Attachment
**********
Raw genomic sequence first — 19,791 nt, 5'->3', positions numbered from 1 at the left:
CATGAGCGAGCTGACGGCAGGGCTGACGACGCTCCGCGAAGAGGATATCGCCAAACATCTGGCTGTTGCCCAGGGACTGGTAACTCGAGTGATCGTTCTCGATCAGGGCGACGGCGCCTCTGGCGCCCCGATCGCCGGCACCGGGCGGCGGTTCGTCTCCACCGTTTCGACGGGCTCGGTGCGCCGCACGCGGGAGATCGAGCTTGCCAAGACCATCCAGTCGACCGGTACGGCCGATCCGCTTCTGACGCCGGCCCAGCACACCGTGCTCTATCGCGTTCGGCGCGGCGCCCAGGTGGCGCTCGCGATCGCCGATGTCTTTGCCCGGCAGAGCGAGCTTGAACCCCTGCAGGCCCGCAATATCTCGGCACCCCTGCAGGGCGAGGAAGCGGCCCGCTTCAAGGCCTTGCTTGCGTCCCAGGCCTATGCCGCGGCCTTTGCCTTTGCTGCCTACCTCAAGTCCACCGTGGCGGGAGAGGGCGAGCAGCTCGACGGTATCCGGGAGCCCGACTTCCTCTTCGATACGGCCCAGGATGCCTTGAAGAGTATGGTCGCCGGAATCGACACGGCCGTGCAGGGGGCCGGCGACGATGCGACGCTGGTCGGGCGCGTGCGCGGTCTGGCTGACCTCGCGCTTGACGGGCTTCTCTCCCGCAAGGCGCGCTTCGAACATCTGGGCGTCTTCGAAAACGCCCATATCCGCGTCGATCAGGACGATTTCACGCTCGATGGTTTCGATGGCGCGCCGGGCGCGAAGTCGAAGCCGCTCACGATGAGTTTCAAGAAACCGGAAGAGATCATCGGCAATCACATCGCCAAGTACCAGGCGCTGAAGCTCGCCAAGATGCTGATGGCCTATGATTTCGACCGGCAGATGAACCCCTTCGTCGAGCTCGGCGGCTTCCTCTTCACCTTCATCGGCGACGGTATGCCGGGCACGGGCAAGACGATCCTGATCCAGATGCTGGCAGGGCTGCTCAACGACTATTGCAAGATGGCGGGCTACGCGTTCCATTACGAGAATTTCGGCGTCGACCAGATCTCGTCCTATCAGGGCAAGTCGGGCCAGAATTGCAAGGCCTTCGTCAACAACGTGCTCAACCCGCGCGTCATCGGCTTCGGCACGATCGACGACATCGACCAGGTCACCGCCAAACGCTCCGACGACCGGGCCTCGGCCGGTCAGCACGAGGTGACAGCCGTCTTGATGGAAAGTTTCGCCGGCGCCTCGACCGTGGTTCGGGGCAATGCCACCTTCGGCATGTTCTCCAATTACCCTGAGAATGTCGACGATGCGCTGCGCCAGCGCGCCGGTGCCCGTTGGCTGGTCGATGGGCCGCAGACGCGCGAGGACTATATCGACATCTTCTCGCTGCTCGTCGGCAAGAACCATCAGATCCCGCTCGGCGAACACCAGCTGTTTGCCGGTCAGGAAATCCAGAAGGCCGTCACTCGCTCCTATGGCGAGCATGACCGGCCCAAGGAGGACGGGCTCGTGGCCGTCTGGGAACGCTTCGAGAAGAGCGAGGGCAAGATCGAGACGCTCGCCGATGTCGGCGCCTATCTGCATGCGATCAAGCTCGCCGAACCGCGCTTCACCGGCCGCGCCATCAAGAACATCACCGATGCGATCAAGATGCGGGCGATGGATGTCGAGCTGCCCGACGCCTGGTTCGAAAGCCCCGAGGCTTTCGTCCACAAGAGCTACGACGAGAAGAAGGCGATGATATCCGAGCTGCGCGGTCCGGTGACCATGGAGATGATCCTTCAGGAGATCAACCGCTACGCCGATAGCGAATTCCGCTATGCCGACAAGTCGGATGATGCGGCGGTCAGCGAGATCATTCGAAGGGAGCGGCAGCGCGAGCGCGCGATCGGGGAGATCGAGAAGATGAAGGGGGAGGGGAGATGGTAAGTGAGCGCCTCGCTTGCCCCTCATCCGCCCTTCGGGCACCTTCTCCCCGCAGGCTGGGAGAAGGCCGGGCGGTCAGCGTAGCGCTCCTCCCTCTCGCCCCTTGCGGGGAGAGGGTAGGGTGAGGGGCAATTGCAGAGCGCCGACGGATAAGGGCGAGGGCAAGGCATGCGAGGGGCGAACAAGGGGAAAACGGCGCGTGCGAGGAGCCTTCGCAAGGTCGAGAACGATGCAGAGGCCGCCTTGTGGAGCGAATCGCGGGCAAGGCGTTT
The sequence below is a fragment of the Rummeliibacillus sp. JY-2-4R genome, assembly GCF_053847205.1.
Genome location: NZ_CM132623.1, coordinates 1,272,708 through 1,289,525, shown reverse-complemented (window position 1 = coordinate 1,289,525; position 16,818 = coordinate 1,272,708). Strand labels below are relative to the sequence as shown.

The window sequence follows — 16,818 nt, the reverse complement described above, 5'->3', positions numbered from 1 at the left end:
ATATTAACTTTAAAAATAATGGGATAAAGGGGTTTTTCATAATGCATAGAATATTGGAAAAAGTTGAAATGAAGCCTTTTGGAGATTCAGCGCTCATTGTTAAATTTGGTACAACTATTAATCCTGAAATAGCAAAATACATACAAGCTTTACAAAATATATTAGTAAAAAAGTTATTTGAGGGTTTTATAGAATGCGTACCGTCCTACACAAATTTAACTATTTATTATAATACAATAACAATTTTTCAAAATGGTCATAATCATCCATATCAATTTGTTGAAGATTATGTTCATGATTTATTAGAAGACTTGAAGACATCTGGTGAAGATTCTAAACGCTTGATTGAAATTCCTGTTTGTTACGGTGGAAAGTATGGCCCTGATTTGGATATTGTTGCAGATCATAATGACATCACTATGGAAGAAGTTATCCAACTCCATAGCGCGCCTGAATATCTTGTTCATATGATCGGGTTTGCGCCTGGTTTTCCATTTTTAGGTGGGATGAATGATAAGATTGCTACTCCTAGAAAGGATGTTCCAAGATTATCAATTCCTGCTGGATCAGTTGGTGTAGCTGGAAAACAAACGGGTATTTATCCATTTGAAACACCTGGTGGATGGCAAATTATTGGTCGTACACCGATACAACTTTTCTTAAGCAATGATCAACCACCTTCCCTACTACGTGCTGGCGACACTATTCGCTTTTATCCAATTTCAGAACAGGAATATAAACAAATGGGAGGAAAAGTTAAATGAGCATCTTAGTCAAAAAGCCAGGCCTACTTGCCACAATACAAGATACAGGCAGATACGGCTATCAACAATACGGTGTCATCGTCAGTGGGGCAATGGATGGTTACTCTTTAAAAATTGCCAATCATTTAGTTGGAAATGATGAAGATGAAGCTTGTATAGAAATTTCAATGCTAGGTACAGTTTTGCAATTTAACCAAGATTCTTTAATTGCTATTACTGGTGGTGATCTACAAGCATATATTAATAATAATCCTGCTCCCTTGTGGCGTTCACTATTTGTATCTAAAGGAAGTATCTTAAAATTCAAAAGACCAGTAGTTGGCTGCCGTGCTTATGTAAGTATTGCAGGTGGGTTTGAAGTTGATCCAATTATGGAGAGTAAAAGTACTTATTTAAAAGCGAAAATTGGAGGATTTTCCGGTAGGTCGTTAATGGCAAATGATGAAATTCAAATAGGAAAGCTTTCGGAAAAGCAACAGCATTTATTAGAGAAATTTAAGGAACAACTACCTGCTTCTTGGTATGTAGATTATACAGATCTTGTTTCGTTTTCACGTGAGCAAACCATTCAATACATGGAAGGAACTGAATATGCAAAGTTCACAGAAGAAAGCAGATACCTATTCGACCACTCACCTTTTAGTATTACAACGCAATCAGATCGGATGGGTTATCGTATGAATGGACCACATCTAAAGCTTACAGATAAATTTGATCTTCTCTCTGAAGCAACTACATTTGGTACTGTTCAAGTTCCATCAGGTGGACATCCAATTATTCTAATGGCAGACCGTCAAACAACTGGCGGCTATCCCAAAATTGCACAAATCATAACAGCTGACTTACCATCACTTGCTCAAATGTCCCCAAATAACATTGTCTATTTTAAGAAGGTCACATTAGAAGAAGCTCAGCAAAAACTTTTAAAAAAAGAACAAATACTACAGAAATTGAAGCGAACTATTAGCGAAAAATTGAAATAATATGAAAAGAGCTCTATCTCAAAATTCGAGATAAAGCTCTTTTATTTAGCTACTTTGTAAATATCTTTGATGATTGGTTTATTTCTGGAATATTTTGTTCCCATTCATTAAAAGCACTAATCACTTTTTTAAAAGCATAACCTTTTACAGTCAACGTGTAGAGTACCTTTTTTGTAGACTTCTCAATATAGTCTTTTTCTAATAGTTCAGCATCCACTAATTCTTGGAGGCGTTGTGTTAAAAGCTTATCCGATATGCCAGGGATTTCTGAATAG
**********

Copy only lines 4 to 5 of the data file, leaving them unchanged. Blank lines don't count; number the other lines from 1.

Genome location: NZ_CM132623.1, coordinates 1,272,708 through 1,289,525, shown reverse-complemented (window position 1 = coordinate 1,289,525; position 16,818 = coordinate 1,272,708). Strand labels below are relative to the sequence as shown.

The window sequence follows — 16,818 nt, the reverse complement described above, 5'->3', positions numbered from 1 at the left end: